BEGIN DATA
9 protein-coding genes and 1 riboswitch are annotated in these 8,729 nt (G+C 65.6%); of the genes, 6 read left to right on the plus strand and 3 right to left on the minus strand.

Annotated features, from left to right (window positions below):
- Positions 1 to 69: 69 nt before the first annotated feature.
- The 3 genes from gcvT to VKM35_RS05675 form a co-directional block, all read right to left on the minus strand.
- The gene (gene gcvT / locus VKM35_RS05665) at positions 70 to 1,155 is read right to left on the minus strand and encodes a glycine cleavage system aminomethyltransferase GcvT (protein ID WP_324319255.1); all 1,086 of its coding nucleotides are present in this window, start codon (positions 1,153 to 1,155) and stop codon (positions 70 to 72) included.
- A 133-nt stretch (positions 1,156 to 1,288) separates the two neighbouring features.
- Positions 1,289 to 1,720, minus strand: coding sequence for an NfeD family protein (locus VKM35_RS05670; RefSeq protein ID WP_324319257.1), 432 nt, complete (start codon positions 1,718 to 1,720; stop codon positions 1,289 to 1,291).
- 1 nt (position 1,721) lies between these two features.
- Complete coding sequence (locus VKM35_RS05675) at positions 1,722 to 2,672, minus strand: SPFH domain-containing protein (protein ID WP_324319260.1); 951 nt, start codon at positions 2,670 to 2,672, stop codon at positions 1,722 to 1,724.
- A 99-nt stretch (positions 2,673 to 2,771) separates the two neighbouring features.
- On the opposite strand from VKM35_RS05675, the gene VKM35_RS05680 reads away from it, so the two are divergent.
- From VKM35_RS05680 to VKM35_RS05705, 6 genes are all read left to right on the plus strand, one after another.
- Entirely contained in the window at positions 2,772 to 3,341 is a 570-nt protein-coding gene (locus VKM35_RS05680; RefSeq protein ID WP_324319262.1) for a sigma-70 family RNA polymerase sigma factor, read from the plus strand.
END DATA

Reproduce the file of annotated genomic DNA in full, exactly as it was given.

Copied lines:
9 protein-coding genes and 1 riboswitch are annotated in these 8,729 nt (G+C 65.6%); of the genes, 6 read left to right on the plus strand and 3 right to left on the minus strand.

Annotated features, from left to right (window positions below):
- Positions 1 to 69: 69 nt before the first annotated feature.
- The 3 genes from gcvT to VKM35_RS05675 form a co-directional block, all read right to left on the minus strand.
- The gene (gene gcvT / locus VKM35_RS05665) at positions 70 to 1,155 is read right to left on the minus strand and encodes a glycine cleavage system aminomethyltransferase GcvT (protein ID WP_324319255.1); all 1,086 of its coding nucleotides are present in this window, start codon (positions 1,153 to 1,155) and stop codon (positions 70 to 72) included.
- A 133-nt stretch (positions 1,156 to 1,288) separates the two neighbouring features.
- Positions 1,289 to 1,720, minus strand: coding sequence for an NfeD family protein (locus VKM35_RS05670; RefSeq protein ID WP_324319257.1), 432 nt, complete (start codon positions 1,718 to 1,720; stop codon positions 1,289 to 1,291).
- 1 nt (position 1,721) lies between these two features.
- Complete coding sequence (locus VKM35_RS05675) at positions 1,722 to 2,672, minus strand: SPFH domain-containing protein (protein ID WP_324319260.1); 951 nt, start codon at positions 2,670 to 2,672, stop codon at positions 1,722 to 1,724.
- A 99-nt stretch (positions 2,673 to 2,771) separates the two neighbouring features.
- On the opposite strand from VKM35_RS05675, the gene VKM35_RS05680 reads away from it, so the two are divergent.
- From VKM35_RS05680 to VKM35_RS05705, 6 genes are all read left to right on the plus strand, one after another.
- Entirely contained in the window at positions 2,772 to 3,341 is a 570-nt protein-coding gene (locus VKM35_RS05680; RefSeq protein ID WP_324319262.1) for a sigma-70 family RNA polymerase sigma factor, read from the plus strand.